Inventor Gilbert Hyatt has asked the Federal Circuit to reconsider its September decision upholding the U.S. Patent and Trademark Office's ability to reopen patent prosecution rather than hear an appeal, saying the ruling is at odds with long-standing precedent.
The Federal Circuit on Tuesday upheld wins for Netflix, Amazon and Hulu in a suit brought by a Florida company accusing the tech companies of infringing a patent for a system of viewing online content.
Breaking with previous decisions, the Patent Trial and Appeal Board has denied a company’s bid to join new issues to a challenge it filed against an Oren Technologies LLC patent, saying the America Invents Act does not allow a petitioner to raise additional issues to be joined in an inter partes review it already filed.
Google LLC asked the full Federal Circuit on Tuesday to reconsider a decision it issued two weeks ago that allowed a patent lawsuit against it to remain in the Eastern District of Texas, arguing the ruling is based on a flawed understanding of what constitutes a "place of business."
A Colombian production company argued Monday that a Florida federal court lacks authority over it in a lawsuit alleging that it, Netflix and the other producers of the popular series "Narcos" infringed copyrights covering a former journalist's best-selling memoir that detailed her romantic relationship with drug kingpin Pablo Escobar.
Now that Amazon has announced it will split its second headquarters between New York and northern Virginia, Pittsburgh and Allegheny County are dropping their effort to keep their bid for the giant project secret and will release at least part of it to the public soon, Mayor Bill Peduto said Tuesday.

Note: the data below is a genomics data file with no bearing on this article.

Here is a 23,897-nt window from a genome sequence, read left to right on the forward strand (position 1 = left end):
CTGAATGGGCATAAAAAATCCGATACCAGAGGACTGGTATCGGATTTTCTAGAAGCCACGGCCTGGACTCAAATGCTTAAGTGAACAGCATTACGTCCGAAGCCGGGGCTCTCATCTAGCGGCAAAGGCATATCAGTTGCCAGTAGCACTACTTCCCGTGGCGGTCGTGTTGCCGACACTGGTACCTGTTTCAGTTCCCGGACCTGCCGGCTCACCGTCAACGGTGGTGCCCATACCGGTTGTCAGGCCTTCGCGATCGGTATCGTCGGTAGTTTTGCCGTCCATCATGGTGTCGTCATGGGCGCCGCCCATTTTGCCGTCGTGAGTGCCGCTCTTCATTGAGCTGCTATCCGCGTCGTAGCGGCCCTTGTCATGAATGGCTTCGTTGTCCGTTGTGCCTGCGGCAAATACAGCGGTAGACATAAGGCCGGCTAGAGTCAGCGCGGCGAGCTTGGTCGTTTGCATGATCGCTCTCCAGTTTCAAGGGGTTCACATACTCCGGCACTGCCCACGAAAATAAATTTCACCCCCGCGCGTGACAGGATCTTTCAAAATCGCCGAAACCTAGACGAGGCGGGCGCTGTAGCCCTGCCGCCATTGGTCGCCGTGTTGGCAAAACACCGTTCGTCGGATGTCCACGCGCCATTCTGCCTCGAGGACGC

President Donald Trump recently signed legislation that extends the ability of the U.S. Patent and Trademark Office to set patent and trademark fees and requires a report looking at patents issued to women and minorities. Here are three things you need to know about the SUCCESS Act.
A Ninth Circuit panel on Friday affirmed a district judge’s decision to toss an artificial intelligence startup’s contentiously fought trade secrets case against its former CEO that escalated to an attorney spilling — or perhaps throwing — an iced coffee, saying the judge didn’t abuse his discretion.
The challenges of U.S. patent litigation, combined with increasing levels of comfort with courts in Europe and Asia, are driving companies in high-stakes disputes to increasingly look beyond the U.S. and adopt global enforcement strategies. But it can be daunting to sift through the intricacies of patent litigation around the world. Here, we break down what you need to know about some of the world’s hottest patent venues.
One year ago the U.S. Supreme Court issued a blockbuster ruling on where patent lawsuits can be filed. It was expected to shake up patent litigation in a big way. But did that happen? Here, Law360 takes a look at the impact the case had on the patent landscape.